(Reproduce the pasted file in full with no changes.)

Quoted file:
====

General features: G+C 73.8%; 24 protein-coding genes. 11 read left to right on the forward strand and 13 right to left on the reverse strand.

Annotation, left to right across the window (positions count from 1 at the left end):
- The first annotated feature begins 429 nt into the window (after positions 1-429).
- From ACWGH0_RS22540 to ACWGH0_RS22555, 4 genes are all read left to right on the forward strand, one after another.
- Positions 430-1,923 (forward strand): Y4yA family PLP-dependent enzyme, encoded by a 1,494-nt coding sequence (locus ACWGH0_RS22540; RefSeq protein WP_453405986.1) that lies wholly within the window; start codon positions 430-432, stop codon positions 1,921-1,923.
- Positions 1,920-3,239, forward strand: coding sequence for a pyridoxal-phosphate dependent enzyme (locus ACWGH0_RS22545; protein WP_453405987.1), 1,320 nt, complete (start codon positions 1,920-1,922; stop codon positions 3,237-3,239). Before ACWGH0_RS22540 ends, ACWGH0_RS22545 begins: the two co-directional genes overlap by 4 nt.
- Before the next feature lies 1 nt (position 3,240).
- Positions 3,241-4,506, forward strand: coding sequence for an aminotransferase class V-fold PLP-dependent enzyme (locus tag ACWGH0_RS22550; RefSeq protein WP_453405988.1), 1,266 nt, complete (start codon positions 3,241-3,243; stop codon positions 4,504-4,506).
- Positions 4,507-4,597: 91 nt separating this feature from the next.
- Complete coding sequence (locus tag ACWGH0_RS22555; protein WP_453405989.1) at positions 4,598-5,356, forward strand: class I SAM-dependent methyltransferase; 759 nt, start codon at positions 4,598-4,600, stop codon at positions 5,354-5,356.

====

General features: G+C 73.8%; 24 protein-coding genes. 11 read left to right on the forward strand and 13 right to left on the reverse strand.

Annotation, left to right across the window (positions count from 1 at the left end):
- The first annotated feature begins 429 nt into the window (after positions 1-429).
- From ACWGH0_RS22540 to ACWGH0_RS22555, 4 genes are all read left to right on the forward strand, one after another.
- Positions 430-1,923 (forward strand): Y4yA family PLP-dependent enzyme, encoded by a 1,494-nt coding sequence (locus ACWGH0_RS22540; RefSeq protein WP_453405986.1) that lies wholly within the window; start codon positions 430-432, stop codon positions 1,921-1,923.
- Positions 1,920-3,239, forward strand: coding sequence for a pyridoxal-phosphate dependent enzyme (locus ACWGH0_RS22545; protein WP_453405987.1), 1,320 nt, complete (start codon positions 1,920-1,922; stop codon positions 3,237-3,239). Before ACWGH0_RS22540 ends, ACWGH0_RS22545 begins: the two co-directional genes overlap by 4 nt.
- Before the next feature lies 1 nt (position 3,240).
- Positions 3,241-4,506, forward strand: coding sequence for an aminotransferase class V-fold PLP-dependent enzyme (locus tag ACWGH0_RS22550; RefSeq protein WP_453405988.1), 1,266 nt, complete (start codon positions 3,241-3,243; stop codon positions 4,504-4,506).
- Positions 4,507-4,597: 91 nt separating this feature from the next.
- Complete coding sequence (locus tag ACWGH0_RS22555; protein WP_453405989.1) at positions 4,598-5,356, forward strand: class I SAM-dependent methyltransferase; 759 nt, start codon at positions 4,598-4,600, stop codon at positions 5,354-5,356.